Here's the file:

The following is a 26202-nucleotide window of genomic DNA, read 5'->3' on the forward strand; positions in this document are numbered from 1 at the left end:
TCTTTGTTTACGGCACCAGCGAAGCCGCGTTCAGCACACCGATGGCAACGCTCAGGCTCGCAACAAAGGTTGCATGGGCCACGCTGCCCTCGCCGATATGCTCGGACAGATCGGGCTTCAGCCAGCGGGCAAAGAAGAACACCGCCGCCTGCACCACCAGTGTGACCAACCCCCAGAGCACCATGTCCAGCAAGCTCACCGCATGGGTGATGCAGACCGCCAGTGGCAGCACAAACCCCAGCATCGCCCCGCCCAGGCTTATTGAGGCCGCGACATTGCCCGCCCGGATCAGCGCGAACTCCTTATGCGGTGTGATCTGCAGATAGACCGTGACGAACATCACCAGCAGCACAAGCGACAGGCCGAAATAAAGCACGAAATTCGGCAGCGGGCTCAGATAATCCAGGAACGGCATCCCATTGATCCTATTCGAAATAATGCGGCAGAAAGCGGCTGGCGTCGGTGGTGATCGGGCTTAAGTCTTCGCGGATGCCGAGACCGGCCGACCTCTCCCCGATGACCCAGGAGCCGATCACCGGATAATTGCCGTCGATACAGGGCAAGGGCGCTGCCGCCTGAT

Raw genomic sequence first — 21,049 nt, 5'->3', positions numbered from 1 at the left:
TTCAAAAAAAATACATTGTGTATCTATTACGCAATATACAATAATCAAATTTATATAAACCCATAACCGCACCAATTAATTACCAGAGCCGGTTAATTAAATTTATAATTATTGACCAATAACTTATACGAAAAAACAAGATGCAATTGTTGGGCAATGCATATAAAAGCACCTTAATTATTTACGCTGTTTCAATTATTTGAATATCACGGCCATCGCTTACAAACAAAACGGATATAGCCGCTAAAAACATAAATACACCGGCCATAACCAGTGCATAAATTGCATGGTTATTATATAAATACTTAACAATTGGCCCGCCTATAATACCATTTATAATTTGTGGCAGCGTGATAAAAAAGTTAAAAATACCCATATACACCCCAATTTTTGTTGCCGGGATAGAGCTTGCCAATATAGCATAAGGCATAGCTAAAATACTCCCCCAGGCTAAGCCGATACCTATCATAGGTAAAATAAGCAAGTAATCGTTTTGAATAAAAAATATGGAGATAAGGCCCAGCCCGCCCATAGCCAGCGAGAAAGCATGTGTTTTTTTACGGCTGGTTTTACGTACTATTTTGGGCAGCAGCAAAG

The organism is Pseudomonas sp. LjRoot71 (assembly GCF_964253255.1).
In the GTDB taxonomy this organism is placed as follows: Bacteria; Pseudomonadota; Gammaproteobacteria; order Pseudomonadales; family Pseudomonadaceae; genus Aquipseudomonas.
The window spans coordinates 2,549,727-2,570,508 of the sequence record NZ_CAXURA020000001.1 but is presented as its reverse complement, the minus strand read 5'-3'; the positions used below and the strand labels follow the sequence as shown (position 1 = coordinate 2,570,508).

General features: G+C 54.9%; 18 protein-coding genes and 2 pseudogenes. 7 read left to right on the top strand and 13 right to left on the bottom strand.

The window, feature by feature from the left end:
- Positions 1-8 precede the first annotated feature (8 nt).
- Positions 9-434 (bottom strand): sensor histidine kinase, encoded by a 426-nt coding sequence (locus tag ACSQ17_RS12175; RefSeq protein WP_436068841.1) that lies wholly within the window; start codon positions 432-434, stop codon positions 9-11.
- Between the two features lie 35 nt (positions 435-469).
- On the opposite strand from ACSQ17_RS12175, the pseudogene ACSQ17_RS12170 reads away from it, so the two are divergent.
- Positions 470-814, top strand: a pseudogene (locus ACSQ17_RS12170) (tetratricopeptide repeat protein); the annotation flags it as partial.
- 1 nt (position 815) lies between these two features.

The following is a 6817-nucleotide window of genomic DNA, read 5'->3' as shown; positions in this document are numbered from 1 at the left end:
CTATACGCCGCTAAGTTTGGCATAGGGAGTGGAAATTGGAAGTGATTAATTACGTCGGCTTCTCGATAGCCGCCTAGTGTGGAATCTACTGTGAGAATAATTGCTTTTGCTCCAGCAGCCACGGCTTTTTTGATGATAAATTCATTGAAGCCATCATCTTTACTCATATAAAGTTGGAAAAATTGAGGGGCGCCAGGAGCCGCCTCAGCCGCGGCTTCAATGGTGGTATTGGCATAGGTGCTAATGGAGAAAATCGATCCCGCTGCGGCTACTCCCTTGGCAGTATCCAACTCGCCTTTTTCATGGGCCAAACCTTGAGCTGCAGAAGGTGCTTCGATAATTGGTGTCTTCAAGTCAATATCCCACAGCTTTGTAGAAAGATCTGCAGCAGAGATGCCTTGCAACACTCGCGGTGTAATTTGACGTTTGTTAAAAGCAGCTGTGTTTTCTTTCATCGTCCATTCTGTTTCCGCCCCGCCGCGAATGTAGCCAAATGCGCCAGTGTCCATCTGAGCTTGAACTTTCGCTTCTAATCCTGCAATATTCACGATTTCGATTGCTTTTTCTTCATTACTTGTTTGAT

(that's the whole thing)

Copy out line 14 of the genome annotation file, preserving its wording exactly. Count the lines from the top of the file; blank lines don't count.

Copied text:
- Positions 470-814, top strand: a pseudogene (locus ACSQ17_RS12170) (tetratricopeptide repeat protein); the annotation flags it as partial.